Petitioners claimed to have had actual, peaceful, continuous and public possession of the land, disturbed only in 1985 when Spouses Abay-abay instituted Civil Case No. 3920.  They also questioned the unjustified demolition of their ancestral house, arguing that only Alexander, who had no interest in the property, was impleaded in the case.

 

          In their answer to the complaint, Spouses Abay-abay invoked the valid judgment and writ of execution already issued in Civil Case No. 3920.  They also raised the issues of estoppel and laches in view of the petitioners’ failure to intervene in Civil Case No. 3920.

 

 

 

 

The Ruling of the RTC

 

          After due proceedings, the RTC rendered its Decision[8] dated April 4, 2005, which dismissed the complaint for lack of preponderance of evidence, and affirmed Spouses Abay-abay's ownership and possession over the subject property.  The rulings of the trial court were based on the following findings:

 

          1 – Defendants’ [herein respondents] evidence to the effect that defendants and [their] predecessors-in-interest have been in possession and ownership of the land under litigation since 1917 until the present has more evidentiary weight than that of plaintiffs’ [herein petitioners] whose tax declaration over a portion of the land claimed by defendants was issued in 1949;

 

            2 – The following undisputed facts negate plaintiffs’ claim over a portion of the land claimed by defendants as follows:

 

a) Plaintiff Angeles Racaza Miel, who received the complaint and summons in Civil Case No. 3920 involving the land in question before RTC, Branch 2, never informed her husband Alexander Miel, who was one of the defendants in that case, about such summons and complaint.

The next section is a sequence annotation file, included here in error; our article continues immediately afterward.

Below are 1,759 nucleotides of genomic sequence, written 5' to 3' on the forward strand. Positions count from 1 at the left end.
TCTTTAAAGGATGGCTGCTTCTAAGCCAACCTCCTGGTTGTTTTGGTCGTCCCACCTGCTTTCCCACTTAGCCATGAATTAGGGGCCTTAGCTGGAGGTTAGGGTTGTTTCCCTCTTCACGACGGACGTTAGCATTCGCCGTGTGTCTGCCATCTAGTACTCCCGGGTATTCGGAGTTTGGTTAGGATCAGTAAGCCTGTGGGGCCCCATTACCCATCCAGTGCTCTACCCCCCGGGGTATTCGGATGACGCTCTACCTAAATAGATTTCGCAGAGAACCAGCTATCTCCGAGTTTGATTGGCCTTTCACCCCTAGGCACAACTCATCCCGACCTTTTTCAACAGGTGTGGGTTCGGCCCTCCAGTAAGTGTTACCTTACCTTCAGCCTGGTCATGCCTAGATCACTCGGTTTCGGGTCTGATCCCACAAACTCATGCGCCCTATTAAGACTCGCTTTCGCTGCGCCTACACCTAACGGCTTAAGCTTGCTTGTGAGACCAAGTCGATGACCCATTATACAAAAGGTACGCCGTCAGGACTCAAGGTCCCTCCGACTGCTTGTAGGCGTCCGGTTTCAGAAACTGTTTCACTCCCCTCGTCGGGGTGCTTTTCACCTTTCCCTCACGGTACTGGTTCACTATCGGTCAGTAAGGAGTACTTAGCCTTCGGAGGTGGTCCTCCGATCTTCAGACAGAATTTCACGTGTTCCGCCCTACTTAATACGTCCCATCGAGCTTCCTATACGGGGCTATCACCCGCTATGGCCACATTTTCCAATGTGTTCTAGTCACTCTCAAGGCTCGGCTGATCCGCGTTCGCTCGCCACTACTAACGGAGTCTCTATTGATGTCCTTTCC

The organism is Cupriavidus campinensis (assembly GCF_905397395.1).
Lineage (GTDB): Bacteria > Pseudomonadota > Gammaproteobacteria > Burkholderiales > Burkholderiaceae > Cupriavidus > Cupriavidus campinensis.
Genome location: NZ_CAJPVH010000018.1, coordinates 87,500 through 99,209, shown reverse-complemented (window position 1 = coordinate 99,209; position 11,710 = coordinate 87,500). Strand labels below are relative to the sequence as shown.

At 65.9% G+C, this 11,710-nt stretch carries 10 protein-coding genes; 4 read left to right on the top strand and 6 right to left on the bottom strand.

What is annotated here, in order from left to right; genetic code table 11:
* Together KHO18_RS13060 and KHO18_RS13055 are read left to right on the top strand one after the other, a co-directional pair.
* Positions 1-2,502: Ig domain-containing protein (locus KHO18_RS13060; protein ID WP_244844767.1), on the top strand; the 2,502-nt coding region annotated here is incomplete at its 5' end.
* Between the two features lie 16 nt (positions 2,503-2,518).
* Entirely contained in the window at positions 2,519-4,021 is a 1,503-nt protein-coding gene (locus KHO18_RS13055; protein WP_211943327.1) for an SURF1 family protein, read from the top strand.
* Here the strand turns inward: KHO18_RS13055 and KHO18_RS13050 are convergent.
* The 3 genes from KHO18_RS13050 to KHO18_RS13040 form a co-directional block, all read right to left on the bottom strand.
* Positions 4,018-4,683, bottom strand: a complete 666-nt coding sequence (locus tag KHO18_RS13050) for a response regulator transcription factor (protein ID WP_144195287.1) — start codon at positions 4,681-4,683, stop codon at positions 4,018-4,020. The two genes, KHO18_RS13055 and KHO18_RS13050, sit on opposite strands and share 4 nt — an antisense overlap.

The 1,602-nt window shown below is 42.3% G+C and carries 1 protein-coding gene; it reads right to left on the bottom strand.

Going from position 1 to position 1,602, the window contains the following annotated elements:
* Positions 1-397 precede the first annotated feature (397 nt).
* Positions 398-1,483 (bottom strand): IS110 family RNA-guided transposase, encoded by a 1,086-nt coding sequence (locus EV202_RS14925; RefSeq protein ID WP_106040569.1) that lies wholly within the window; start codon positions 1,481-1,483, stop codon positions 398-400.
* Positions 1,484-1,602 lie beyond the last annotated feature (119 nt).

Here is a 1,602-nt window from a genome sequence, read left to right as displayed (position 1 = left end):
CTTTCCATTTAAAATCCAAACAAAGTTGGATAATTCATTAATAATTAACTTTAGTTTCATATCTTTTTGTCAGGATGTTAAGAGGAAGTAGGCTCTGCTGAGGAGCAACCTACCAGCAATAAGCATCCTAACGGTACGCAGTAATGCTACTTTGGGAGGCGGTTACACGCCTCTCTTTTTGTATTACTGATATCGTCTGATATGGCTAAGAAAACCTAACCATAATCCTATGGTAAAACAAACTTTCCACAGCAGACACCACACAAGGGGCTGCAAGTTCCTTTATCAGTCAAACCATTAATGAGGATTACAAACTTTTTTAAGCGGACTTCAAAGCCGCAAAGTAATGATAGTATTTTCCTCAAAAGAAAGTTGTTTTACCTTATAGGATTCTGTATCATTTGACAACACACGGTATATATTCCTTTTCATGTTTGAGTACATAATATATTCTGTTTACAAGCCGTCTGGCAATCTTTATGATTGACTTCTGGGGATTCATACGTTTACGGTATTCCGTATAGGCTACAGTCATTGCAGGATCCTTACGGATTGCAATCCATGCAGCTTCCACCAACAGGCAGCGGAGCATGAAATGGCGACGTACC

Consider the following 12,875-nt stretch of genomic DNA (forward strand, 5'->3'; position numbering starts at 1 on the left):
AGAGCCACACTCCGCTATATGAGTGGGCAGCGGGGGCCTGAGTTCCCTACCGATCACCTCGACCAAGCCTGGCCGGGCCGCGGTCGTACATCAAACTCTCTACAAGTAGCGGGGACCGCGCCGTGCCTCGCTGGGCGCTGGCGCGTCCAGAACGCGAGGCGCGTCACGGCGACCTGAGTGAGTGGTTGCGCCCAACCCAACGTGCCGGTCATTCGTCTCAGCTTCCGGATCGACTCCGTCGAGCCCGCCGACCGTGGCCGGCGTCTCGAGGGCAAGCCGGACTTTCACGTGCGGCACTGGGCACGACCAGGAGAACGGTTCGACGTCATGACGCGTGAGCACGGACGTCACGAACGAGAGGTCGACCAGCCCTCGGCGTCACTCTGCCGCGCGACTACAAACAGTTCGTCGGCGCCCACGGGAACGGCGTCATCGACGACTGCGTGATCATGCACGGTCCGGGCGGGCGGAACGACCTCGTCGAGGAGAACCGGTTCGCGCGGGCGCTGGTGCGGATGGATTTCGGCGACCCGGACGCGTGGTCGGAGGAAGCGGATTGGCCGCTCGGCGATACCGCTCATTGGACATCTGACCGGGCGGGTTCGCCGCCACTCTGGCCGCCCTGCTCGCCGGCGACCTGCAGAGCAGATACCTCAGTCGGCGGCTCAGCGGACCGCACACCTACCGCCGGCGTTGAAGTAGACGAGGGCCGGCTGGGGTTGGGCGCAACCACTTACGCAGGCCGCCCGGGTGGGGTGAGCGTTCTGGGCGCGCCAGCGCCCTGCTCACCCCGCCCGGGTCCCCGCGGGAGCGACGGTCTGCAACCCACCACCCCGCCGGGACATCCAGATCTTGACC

It is quite intriguing that, if indeed plaintiff Angeles Racaza Miel is one of the heirs of Paciencia Racaza[,] the alleged owner of a portion of the land in question, why did she not inform her co-heirs and intervene in that Civil Case No. 3920 when it was heard before RTC, Br. 2?

 

            Such inaction of Angeles Racaza Miel infers the inanity of plaintiffs’ claim over a portion of the land in question.

 

x x x

 

        c) Angeles or her husband[,] Alexander Miel never appealed the decision rendered by RTC, Branch 2 awarding the land under litigation in favor of defendant-spouses Florencio and Eleuteria Abay-abay.

 

            3 – Another undisputed fact that would reveal that in connection with the decision rendered by RTC, Branch 2 in favor of defendant[s]-spouses Florencio and Eleuteria, plaintiff Angeles Racaza Miel and her original counsel in this case, Atty. Roberto Cajes promised before the said Court to vacate the subject land.  Such act of plaintiff Angeles Racaza Miel is indicative of her agreement to the decision rendered by RTC, Branch 2 awarding the subject land to Florencio Abay-abay, Sr. and, thus, demolishes whatever claim she and her co-plaintiffs in the case at bench may have over the land in question, which is the subject matter of the above-entitled case.

 

            Simply stated, the evidence as a whole adduced by the defendants is superior to that of the plaintiffs[’].[9]

 

 

The Ruling of the CA

 

          On appeal, the CA affirmed the rulings of the RTC via the assailed Decision[10] dated September 8, 2010 and Resolution[11] dated August 8, 2011.  Hence, this petition for review on certiorari.

 

The Present Petition

 

          To support their petition, the petitioners argue that: (1) the disputed property is a foreshore land and thus, owned by the State; (2) the respondents were buyers in bad faith when they purchased the unregistered land; and (3) the order to demolish their property was inhuman and thus, unconstitutional.